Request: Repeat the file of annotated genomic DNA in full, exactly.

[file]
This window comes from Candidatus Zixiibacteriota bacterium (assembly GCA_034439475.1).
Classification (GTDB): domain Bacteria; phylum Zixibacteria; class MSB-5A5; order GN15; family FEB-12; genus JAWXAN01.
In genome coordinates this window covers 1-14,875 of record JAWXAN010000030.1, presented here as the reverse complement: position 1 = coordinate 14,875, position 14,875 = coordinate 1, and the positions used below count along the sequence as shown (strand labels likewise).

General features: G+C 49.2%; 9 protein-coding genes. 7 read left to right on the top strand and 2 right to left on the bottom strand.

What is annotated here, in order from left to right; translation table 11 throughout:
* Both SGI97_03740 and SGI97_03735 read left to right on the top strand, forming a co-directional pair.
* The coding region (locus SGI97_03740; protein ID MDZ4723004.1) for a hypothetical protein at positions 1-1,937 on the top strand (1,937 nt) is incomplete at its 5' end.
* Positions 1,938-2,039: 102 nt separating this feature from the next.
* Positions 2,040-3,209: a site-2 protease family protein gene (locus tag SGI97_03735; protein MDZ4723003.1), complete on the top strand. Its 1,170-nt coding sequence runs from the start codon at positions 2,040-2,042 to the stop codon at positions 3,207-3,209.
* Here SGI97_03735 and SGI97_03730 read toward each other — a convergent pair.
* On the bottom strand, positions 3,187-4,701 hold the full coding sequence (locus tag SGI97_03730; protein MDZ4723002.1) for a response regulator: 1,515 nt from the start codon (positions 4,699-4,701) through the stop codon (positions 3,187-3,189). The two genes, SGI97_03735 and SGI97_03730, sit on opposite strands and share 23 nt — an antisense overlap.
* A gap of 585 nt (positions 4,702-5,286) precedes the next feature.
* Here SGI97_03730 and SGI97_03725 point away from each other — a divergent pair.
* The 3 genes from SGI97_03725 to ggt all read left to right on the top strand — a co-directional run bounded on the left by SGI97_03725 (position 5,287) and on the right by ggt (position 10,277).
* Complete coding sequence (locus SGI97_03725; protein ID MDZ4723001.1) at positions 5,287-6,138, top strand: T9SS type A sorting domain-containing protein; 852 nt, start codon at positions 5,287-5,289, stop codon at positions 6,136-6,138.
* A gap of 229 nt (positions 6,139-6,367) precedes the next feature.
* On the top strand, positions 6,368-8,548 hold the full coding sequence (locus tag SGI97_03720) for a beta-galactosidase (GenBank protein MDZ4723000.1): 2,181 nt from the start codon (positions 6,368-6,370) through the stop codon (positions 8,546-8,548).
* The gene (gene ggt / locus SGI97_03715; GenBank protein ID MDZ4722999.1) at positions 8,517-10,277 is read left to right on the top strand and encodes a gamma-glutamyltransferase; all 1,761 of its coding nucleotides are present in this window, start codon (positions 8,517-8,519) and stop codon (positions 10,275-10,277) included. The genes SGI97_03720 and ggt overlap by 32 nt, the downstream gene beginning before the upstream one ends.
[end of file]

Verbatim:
This window comes from Candidatus Zixiibacteriota bacterium (assembly GCA_034439475.1).
Classification (GTDB): domain Bacteria; phylum Zixibacteria; class MSB-5A5; order GN15; family FEB-12; genus JAWXAN01.
In genome coordinates this window covers 1-14,875 of record JAWXAN010000030.1, presented here as the reverse complement: position 1 = coordinate 14,875, position 14,875 = coordinate 1, and the positions used below count along the sequence as shown (strand labels likewise).

General features: G+C 49.2%; 9 protein-coding genes. 7 read left to right on the top strand and 2 right to left on the bottom strand.

What is annotated here, in order from left to right; translation table 11 throughout:
* Both SGI97_03740 and SGI97_03735 read left to right on the top strand, forming a co-directional pair.
* The coding region (locus SGI97_03740; protein ID MDZ4723004.1) for a hypothetical protein at positions 1-1,937 on the top strand (1,937 nt) is incomplete at its 5' end.
* Positions 1,938-2,039: 102 nt separating this feature from the next.
* Positions 2,040-3,209: a site-2 protease family protein gene (locus tag SGI97_03735; protein MDZ4723003.1), complete on the top strand. Its 1,170-nt coding sequence runs from the start codon at positions 2,040-2,042 to the stop codon at positions 3,207-3,209.
* Here SGI97_03735 and SGI97_03730 read toward each other — a convergent pair.
* On the bottom strand, positions 3,187-4,701 hold the full coding sequence (locus tag SGI97_03730; protein MDZ4723002.1) for a response regulator: 1,515 nt from the start codon (positions 4,699-4,701) through the stop codon (positions 3,187-3,189). The two genes, SGI97_03735 and SGI97_03730, sit on opposite strands and share 23 nt — an antisense overlap.
* A gap of 585 nt (positions 4,702-5,286) precedes the next feature.
* Here SGI97_03730 and SGI97_03725 point away from each other — a divergent pair.
* The 3 genes from SGI97_03725 to ggt all read left to right on the top strand — a co-directional run bounded on the left by SGI97_03725 (position 5,287) and on the right by ggt (position 10,277).
* Complete coding sequence (locus SGI97_03725; protein ID MDZ4723001.1) at positions 5,287-6,138, top strand: T9SS type A sorting domain-containing protein; 852 nt, start codon at positions 5,287-5,289, stop codon at positions 6,136-6,138.
* A gap of 229 nt (positions 6,139-6,367) precedes the next feature.
* On the top strand, positions 6,368-8,548 hold the full coding sequence (locus tag SGI97_03720) for a beta-galactosidase (GenBank protein MDZ4723000.1): 2,181 nt from the start codon (positions 6,368-6,370) through the stop codon (positions 8,546-8,548).
* The gene (gene ggt / locus SGI97_03715; GenBank protein ID MDZ4722999.1) at positions 8,517-10,277 is read left to right on the top strand and encodes a gamma-glutamyltransferase; all 1,761 of its coding nucleotides are present in this window, start codon (positions 8,517-8,519) and stop codon (positions 10,275-10,277) included. The genes SGI97_03720 and ggt overlap by 32 nt, the downstream gene beginning before the upstream one ends.